dot-font: Letters as Art
How often do you see typography in an art museum? Apart from the signage, I mean. At the San Francisco Museum of Modern Art (SFMOMA), now through June 30, you can see an exhibition of prints made by Jack Stauffacher in which he used huge wooden letters to make abstract collages.
The prints are typographic in form and inspiration, but they are not typographic in purpose: The letters are there as elements of art, not to communicate a verbal message. The museum describes the prints as "an exercise in typography, lettering, and composition in the tradition of the Russian Constructivists." Since Stauffacher is better known as a letterpress printer and book designer, whose usual concern is giving the right form to the content of a book, this experimental side to his printing comes as a surprise to many people.
Complementing the SFMOMA exhibition, the San Francisco chapter of the AIGA hosted "In Conversation with Jack Stauffacher" on May 15, an evening celebrating the achievements of the Greenwood Press and Stauffacher's profound influence on the printing and design community of the Bay Area and beyond.
Words About Letters
Jack Stauffacher doesn't make speeches, and the AIGA conversation was just that: a sort of guided conversation. It took place in an environment congenial to printers: Watermark Graphics, a large working printshop in an industrial part of San Francisco. There was no stage, just a screen, which divided off part of the huge room, a podium, and a sea of folding chairs, beyond which sat several large, idle printing presses. Former Print magazine editor Chuck Byrne, who along with Dennis Letbetter had organized an exhibit of Stauffacher's work at San Jose State University in 1999, gave a run-down of his professional life, illustrated with slides, while Stauffacher himself sat next to him, responding, correcting, telling stories, and commenting on what the audience could or couldn't see. ("Don't look at that; you can't see any of the details.") After the biographical conversation, Stauffacher stepped off to the side and listened, amused and sometimes embarrassed, to short tributes from MetaDesign co-founders Terry Irwin and Bill Hill, typographer Sumner Stone, former Adobe art director Laurie Szujewska, and designer and critic Jim Faris. To close things out, Faris showed a short film that he had made about Jack Stauffacher at work, and talking about his work. (The sound on the film seemed out of whack, but on the whole it was a good taste of Stauffacher's approach to printing and art.)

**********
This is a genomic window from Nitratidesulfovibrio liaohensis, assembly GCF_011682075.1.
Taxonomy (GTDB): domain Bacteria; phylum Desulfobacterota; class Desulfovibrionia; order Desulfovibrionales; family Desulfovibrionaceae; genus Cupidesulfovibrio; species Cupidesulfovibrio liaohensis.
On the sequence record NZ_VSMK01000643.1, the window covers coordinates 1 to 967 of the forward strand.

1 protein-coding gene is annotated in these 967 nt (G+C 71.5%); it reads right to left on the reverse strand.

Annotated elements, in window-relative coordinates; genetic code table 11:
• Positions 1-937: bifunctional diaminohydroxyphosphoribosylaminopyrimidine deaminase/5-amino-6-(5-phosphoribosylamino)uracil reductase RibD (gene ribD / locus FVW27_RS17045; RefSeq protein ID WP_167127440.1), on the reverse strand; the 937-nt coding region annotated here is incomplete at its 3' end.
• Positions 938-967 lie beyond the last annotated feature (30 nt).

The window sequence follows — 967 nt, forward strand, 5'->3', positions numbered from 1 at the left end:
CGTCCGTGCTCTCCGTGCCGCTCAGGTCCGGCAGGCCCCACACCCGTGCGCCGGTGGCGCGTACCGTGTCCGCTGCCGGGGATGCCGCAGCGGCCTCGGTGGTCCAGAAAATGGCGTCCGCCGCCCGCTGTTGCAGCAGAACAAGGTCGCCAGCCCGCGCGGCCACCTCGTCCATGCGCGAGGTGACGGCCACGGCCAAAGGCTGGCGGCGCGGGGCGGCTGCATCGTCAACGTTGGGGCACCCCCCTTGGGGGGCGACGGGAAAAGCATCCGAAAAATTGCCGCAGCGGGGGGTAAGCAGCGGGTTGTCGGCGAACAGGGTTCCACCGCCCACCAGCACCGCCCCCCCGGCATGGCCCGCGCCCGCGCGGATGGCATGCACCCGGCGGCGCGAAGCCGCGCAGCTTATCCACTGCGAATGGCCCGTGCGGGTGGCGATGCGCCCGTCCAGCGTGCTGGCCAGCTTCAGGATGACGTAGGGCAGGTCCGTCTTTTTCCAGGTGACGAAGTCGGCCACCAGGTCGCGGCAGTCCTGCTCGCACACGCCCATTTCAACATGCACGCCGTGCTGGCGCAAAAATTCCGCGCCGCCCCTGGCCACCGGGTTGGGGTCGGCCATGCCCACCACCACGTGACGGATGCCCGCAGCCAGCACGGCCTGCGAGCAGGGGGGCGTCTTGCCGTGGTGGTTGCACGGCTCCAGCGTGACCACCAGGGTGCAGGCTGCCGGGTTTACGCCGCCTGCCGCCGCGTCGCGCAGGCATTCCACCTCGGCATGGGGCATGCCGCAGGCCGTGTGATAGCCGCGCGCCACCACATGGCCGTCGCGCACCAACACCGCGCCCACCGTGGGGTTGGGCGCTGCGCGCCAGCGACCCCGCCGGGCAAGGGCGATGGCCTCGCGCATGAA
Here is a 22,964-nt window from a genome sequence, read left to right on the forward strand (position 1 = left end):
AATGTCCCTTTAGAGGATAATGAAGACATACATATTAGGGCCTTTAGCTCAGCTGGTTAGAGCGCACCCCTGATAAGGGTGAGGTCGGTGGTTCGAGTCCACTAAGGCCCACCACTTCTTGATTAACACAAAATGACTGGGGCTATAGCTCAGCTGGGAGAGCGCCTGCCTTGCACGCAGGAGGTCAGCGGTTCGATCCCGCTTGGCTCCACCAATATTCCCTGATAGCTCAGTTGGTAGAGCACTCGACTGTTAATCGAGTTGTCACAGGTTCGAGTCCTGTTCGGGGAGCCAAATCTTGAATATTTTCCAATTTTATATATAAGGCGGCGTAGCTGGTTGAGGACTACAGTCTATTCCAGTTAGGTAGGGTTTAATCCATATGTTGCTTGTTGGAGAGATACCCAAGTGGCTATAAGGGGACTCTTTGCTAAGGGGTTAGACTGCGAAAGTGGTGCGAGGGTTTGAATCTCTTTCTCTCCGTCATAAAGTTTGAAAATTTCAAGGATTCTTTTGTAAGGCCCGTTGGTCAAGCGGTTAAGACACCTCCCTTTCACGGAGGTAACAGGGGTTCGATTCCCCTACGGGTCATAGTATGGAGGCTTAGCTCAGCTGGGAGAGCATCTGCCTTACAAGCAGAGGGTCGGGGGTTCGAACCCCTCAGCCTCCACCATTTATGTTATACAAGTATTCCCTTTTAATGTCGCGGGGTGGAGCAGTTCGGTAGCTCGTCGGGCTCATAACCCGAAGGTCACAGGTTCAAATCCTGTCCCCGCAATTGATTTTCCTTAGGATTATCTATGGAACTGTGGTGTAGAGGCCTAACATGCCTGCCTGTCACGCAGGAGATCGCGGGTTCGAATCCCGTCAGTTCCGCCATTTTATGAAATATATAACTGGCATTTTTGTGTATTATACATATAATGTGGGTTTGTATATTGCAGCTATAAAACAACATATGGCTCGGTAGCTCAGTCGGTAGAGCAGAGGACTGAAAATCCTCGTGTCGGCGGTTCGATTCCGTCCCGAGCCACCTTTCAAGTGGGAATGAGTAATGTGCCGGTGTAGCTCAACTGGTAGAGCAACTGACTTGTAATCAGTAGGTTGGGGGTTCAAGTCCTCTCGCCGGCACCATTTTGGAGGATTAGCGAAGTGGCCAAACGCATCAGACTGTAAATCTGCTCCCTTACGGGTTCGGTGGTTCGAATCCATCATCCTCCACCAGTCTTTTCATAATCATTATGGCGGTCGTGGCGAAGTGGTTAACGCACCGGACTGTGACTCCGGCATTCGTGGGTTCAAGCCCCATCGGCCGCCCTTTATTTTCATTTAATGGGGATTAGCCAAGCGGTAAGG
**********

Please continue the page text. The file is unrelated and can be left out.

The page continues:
Stauffacher at work
When they came to the prints that now hang in SFMOMA, Byrne explained that the wooden letters used were from a batch of 65 assorted pieces of wood type given to Stauffacher by a previous tenant when he moved into the building at 300 Broadway in 1966. (His Greenwood Press is still at the same location in North Beach, although Stauffacher himself and his wife Josephine now live a ferry-ride away across the Golden Gate, rather than within walking distance of the press.) There weren't enough letters to print with, so Stauffacher began using them as design elements in their own right, experimenting in several series of prints, beginning in 1970 and most recently continuing with the series called "Wooden Letters from 300 Broadway" (1998). He worked with the shapes of the letters and numerals, and with different ways of printing them. Several of the prints shown at SFMOMA involve what he calls "on and off inking" (1990), where he mixed inks and solvent in varying ways to achieve a strange combination of precise printing and flowing pigment. In the 1998 series, the juxtapositions of shape, size, and color, all impressed into the surface of the fine paper, create what Byrne called "new character shapes entirely."